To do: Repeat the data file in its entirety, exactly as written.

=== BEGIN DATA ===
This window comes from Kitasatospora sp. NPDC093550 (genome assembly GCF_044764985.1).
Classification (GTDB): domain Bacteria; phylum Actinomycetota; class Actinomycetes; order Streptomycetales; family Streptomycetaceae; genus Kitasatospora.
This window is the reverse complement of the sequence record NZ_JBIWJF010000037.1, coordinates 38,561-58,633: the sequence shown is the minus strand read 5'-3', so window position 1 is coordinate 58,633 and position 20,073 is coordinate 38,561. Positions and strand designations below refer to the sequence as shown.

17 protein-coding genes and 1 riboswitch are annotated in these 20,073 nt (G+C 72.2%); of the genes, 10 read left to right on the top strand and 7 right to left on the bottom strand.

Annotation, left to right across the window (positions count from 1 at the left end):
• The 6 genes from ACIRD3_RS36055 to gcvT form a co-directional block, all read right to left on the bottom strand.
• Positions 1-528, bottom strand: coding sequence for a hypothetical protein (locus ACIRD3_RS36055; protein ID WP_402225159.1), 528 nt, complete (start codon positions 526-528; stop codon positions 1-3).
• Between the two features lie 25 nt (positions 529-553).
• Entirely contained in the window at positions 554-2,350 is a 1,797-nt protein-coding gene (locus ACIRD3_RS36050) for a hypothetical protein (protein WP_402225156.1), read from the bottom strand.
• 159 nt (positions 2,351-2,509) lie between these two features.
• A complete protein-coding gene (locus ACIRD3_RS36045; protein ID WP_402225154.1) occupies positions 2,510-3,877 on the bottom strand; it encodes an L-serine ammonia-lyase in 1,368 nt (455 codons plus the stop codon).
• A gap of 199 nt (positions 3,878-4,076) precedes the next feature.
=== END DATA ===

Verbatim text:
This window comes from Kitasatospora sp. NPDC093550 (genome assembly GCF_044764985.1).
Classification (GTDB): domain Bacteria; phylum Actinomycetota; class Actinomycetes; order Streptomycetales; family Streptomycetaceae; genus Kitasatospora.
This window is the reverse complement of the sequence record NZ_JBIWJF010000037.1, coordinates 38,561-58,633: the sequence shown is the minus strand read 5'-3', so window position 1 is coordinate 58,633 and position 20,073 is coordinate 38,561. Positions and strand designations below refer to the sequence as shown.

17 protein-coding genes and 1 riboswitch are annotated in these 20,073 nt (G+C 72.2%); of the genes, 10 read left to right on the top strand and 7 right to left on the bottom strand.

Annotation, left to right across the window (positions count from 1 at the left end):
• The 6 genes from ACIRD3_RS36055 to gcvT form a co-directional block, all read right to left on the bottom strand.
• Positions 1-528, bottom strand: coding sequence for a hypothetical protein (locus ACIRD3_RS36055; protein ID WP_402225159.1), 528 nt, complete (start codon positions 526-528; stop codon positions 1-3).
• Between the two features lie 25 nt (positions 529-553).
• Entirely contained in the window at positions 554-2,350 is a 1,797-nt protein-coding gene (locus ACIRD3_RS36050) for a hypothetical protein (protein WP_402225156.1), read from the bottom strand.
• 159 nt (positions 2,351-2,509) lie between these two features.
• A complete protein-coding gene (locus ACIRD3_RS36045; protein ID WP_402225154.1) occupies positions 2,510-3,877 on the bottom strand; it encodes an L-serine ammonia-lyase in 1,368 nt (455 codons plus the stop codon).
• A gap of 199 nt (positions 3,878-4,076) precedes the next feature.